Using Data to Care for Native Elders
The Navajo Nation is hoping a needs assessment survey can help shape real change for their Elders.
By Jena Pierce on
Often driving on dirt roads, meal delivery drivers provide a much needed lifeline for the elderly population of the Navajo Nation. In rural locations where phone lines are rare, and Internet connections are rarer, when an elderly individual or family needs something, they share it with their local driver. Whether it is wood to keep their house heated during the winter; water to use for drinking, cooking, or cleaning; or medical care; it is the delivery drivers who are in touch with these residents and who bring their needs and concerns to one of 80 senior centers across three states: Arizona, New Mexico, and Utah.
Anslem Lewis, Jr., shares something his grandma reminds him of: the reason he has a job is because of the Elders on the Navajo Nation reservation, so, he needs to continue to take care of them. It is advice he has taken to heart. He uses it in his everyday work and helps to inspire the drivers and other staff that serve the Elders.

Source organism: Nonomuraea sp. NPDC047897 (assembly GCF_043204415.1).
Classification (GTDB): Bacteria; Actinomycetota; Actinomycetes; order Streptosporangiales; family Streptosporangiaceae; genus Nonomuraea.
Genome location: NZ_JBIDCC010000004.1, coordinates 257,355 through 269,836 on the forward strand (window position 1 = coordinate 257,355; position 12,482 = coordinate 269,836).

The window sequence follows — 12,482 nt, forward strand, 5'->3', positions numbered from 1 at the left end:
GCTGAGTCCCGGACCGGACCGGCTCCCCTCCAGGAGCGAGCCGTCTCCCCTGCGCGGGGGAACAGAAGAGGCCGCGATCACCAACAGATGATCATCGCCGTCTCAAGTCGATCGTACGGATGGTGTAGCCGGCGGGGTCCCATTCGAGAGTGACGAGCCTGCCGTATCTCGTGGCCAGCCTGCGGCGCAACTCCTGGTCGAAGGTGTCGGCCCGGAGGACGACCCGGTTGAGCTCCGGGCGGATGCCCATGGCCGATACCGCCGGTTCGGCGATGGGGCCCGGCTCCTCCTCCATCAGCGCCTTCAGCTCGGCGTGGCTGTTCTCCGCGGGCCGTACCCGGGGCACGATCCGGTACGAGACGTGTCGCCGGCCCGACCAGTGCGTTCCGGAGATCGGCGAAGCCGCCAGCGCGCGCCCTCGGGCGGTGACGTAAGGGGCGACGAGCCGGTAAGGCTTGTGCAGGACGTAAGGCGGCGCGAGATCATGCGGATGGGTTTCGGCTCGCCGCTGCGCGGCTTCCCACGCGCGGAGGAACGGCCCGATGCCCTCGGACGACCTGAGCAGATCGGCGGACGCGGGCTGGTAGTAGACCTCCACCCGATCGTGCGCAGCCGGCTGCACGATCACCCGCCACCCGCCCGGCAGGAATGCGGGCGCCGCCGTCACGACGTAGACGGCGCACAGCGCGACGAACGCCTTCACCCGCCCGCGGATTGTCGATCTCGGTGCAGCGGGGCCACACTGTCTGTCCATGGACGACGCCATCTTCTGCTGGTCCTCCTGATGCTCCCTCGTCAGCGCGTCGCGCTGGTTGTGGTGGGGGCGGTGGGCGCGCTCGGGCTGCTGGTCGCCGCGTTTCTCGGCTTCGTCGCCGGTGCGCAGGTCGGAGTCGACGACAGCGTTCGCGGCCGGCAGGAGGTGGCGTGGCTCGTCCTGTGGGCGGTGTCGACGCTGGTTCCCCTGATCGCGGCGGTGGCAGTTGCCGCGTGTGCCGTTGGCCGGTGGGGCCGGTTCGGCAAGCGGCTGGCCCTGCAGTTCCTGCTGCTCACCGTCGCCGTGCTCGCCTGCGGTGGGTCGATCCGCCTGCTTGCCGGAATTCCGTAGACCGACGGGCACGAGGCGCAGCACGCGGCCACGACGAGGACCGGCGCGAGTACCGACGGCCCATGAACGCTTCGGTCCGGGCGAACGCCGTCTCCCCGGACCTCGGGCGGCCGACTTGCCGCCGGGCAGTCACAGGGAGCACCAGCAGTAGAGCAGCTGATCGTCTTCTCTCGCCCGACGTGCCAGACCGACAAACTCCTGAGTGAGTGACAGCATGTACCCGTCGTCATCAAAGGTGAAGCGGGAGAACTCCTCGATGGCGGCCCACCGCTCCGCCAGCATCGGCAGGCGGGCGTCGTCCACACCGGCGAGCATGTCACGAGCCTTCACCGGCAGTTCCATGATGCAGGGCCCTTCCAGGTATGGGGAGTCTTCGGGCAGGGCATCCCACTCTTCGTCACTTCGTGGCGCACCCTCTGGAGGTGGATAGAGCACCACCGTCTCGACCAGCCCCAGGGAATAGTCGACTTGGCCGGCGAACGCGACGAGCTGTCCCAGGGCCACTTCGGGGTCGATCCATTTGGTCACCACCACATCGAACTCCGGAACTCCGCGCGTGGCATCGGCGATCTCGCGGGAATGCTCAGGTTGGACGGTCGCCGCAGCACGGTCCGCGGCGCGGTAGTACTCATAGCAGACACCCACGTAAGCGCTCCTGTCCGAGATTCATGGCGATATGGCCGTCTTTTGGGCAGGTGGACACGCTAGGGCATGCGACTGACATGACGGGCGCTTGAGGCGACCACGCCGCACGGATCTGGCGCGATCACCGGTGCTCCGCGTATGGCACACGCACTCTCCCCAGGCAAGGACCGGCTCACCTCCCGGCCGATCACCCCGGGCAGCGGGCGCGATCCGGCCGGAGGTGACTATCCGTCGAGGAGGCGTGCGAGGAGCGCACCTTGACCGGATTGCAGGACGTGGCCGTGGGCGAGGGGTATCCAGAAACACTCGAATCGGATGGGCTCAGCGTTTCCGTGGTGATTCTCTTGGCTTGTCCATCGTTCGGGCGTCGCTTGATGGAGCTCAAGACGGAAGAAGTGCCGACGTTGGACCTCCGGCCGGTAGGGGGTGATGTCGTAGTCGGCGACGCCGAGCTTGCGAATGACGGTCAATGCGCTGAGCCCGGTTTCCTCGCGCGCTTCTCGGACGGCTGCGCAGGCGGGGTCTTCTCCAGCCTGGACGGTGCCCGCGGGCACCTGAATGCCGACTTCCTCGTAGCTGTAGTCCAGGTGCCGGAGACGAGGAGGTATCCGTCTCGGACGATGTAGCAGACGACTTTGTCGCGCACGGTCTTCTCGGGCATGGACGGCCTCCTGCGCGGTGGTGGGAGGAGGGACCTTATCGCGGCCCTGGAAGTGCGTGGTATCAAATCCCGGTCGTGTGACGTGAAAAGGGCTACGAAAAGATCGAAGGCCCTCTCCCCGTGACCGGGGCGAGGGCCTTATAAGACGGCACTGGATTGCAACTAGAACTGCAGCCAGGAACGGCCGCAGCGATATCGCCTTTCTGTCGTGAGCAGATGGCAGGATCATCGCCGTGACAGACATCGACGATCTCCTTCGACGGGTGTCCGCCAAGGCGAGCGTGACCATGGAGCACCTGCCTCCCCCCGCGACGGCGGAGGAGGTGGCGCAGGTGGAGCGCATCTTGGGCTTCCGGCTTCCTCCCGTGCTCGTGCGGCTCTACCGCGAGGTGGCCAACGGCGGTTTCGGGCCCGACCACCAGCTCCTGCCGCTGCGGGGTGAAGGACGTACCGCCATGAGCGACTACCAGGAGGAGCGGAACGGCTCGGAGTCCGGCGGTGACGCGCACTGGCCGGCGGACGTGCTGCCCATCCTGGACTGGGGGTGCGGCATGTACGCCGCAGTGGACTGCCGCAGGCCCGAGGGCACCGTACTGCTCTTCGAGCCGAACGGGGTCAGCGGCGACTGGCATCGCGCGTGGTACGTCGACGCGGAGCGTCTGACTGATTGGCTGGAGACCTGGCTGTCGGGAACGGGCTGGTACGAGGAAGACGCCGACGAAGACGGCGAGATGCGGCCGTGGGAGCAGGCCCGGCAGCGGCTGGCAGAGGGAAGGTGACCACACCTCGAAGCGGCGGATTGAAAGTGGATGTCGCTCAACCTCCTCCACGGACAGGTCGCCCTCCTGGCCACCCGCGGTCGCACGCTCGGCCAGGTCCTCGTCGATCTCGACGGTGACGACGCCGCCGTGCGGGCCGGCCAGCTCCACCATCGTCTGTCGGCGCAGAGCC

Lewis is the interim health service administrator charged with overseeing the Division of Aging and Long-term Care Support for the Navajo Nation. Having worked with the Division for three years, he is all too familiar with the needs of the Elders that his department serves. Heat, food, reading glasses, hearing aids, dentures, and knowing others care for them, are some of the most pressing needs his office sees.
“It goes back to our teaching,” Lewis shares. “We do as much as we can to respect our Elders, take care of them, no matter whose grandma or grandpa they are, it is something that is embedded in us as young kids.”